Take the 2-minute tour ×
Unix & Linux Stack Exchange is a question and answer site for users of Linux, FreeBSD and other Un*x-like operating systems.. It's 100% free, no registration required.

I am trying to install Postfix with MySQL support. When I start or run the postfix daemon, it complains that it "cannot find libmysqlclient.so.18", which is in the directory /usr/local/mysql/lib, which I linked when I built the package.

I added a symlink to /usr/local/mysql/lib/libmysqlclient.so.18 in /usr/lib, which fixed the problem, but that's a really kludgy solution and I'd rather do it the right way.

I followed this documentation, and it works except for that small error.

I am running Arch Linux, kernel version 2.6.33

share|improve this question

2 Answers 2

The easiest solution would be to install MySQL from its Arch Linux package, and then the library would be in /usr/lib and everything would work smoothly.

If you're installing MySQL outside the packaging system, then /usr/local/lib is the expected location for libraries; put a symbolic link there. I recommend using stow or xstow to automatically create symbolic links when installing programs from source; see Keeping track of programs.

If you want all programs to look for libraries in /usr/local/mysql/lib, add it to the default library search path in /etc/ld.so.conf. But I rather recommend a symbolic link in /usr/local/lib, if that's what you want.

If you only want Postfix to look for libraries in /usr/local/mysql/lib, edit the script that launches Postfix — something like /etc/rc.d/postfix (I don't know the exact location on Arch). Before the postfix daemon is started, add the line

export LD_LIBRARY_PATH="$LD_LIBRARY_PATH${LD_LIBRARY_PATH:+:}/usr/local/mysql/lib"
share|improve this answer
    
Installing MySQL with pacman makes sense. Unfortunately, pacman is broken. Placing a symlink in usr/local/lib (instead of /usr/lib like I did) would be good. I was just wondering why this was something the user has to do; that's something that could be automated fairly easily. Perhaps it's an oversight? –  SirTasty Aug 14 '11 at 7:42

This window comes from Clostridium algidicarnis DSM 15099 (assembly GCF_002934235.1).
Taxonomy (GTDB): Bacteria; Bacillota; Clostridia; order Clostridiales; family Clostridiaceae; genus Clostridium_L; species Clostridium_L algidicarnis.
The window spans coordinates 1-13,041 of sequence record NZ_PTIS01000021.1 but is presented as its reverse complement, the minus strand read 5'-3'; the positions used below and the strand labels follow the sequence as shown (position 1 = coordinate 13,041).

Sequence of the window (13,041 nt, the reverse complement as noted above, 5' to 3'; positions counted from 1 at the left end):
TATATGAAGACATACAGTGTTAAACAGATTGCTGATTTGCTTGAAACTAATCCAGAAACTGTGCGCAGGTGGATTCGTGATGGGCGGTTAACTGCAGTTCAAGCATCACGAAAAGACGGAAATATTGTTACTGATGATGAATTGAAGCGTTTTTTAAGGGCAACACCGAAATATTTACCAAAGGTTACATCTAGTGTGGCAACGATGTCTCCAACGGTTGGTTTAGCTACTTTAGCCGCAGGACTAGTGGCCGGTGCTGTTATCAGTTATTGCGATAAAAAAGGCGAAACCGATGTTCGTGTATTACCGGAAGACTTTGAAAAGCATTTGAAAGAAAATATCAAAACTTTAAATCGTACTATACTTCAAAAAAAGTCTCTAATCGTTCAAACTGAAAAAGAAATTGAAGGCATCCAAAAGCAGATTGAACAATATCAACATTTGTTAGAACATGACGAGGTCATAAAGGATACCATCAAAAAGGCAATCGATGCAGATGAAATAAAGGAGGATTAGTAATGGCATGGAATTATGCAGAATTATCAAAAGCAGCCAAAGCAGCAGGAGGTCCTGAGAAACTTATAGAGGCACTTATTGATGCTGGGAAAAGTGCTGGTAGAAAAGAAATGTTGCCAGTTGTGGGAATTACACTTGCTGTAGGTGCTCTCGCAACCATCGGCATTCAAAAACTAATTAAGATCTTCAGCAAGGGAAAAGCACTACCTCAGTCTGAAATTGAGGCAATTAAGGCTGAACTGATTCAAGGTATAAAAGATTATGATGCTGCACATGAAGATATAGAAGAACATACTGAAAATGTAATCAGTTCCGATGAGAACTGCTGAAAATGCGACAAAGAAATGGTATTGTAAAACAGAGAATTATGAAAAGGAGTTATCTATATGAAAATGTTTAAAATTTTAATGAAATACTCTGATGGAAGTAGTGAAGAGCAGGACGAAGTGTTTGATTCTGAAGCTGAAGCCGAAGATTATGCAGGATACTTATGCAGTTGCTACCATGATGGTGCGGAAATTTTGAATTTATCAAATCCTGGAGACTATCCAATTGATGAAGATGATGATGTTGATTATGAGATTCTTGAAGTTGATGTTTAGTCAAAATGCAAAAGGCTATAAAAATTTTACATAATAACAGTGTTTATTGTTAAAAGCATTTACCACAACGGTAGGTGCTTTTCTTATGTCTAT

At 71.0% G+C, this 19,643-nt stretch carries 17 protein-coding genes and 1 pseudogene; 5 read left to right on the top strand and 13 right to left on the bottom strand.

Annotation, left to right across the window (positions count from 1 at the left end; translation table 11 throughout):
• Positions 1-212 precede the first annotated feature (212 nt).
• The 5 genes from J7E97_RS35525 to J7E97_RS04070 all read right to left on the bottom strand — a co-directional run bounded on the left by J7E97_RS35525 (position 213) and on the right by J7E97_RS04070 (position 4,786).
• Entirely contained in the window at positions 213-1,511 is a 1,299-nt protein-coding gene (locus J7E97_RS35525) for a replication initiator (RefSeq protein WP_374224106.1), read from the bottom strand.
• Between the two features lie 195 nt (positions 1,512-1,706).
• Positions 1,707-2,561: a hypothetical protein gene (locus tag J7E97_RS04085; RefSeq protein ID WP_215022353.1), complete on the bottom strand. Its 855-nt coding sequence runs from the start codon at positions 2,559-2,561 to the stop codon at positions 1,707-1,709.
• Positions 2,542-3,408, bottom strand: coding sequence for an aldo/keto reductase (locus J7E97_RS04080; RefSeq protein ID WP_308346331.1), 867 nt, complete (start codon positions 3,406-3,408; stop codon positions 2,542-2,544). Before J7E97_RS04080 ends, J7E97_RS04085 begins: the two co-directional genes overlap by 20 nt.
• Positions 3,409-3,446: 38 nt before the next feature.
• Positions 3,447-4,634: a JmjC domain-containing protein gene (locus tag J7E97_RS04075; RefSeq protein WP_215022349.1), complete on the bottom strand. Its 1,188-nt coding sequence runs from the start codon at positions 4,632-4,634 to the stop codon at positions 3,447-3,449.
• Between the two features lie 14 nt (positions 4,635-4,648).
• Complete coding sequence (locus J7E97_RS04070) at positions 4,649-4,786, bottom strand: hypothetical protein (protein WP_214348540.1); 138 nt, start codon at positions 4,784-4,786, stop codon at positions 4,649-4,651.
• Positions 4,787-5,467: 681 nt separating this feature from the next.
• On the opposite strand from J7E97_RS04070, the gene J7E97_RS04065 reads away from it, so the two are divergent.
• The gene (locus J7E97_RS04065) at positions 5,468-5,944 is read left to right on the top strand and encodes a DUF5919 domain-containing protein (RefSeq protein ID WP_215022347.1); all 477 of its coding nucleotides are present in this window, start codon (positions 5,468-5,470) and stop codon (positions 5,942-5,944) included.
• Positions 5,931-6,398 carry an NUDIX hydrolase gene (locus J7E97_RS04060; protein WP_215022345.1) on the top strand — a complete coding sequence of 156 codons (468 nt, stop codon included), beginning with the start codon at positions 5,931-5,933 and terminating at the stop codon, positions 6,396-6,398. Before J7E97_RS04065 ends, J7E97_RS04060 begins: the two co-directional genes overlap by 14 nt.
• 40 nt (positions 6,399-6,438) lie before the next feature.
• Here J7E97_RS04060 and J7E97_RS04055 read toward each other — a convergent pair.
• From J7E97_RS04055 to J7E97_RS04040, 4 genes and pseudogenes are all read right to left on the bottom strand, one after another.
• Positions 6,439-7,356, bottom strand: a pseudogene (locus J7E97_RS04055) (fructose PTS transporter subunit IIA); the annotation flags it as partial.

On Arch Linux I recently had a similar issue with installing libraries from custom builds. In my case it installed the libraries to /usr/local/lib. Running an application which needed this library resulted in a similar runtime error: can't locate the library. (Wouldn't life be easier on a BSD System? :-D )

The proper solution is to add the new local library directory into the runtime linker path. On Arch Linux, this seems to be:

/etc/ld.so.conf

So to add your new library path,

sudo vi /etc/ld.so.conf

then append the path on a new line:

/usr/local/mysql/lib/

In my case, my /etc/ld.conf.so file now looks like the below, because I added /usr/local/lib:

#
# /etc/ld.so.conf
#

include /etc/ld.so.conf.d/*.conf
/usr/local/lib

# End of file

Verify this is correct my using:

sudo ldconfig -v

Your custom libraries should be listed, i.e. they are "found" by the linker.

To get more info on this configuration file and the runtime linker,

man ldconfig

It seems Arch Linux is set up to use a custom directory with multiple config files (/etc/ld.so.conf.d/*.conf) however that's too much SYSV for me and is complete overkill; just add the new paths to /etc/ld.so.conf.

share|improve this answer

Your Answer

 
discard

By posting your answer, you agree to the privacy policy and terms of service.

Not the answer you're looking for? Browse other questions tagged or ask your own question.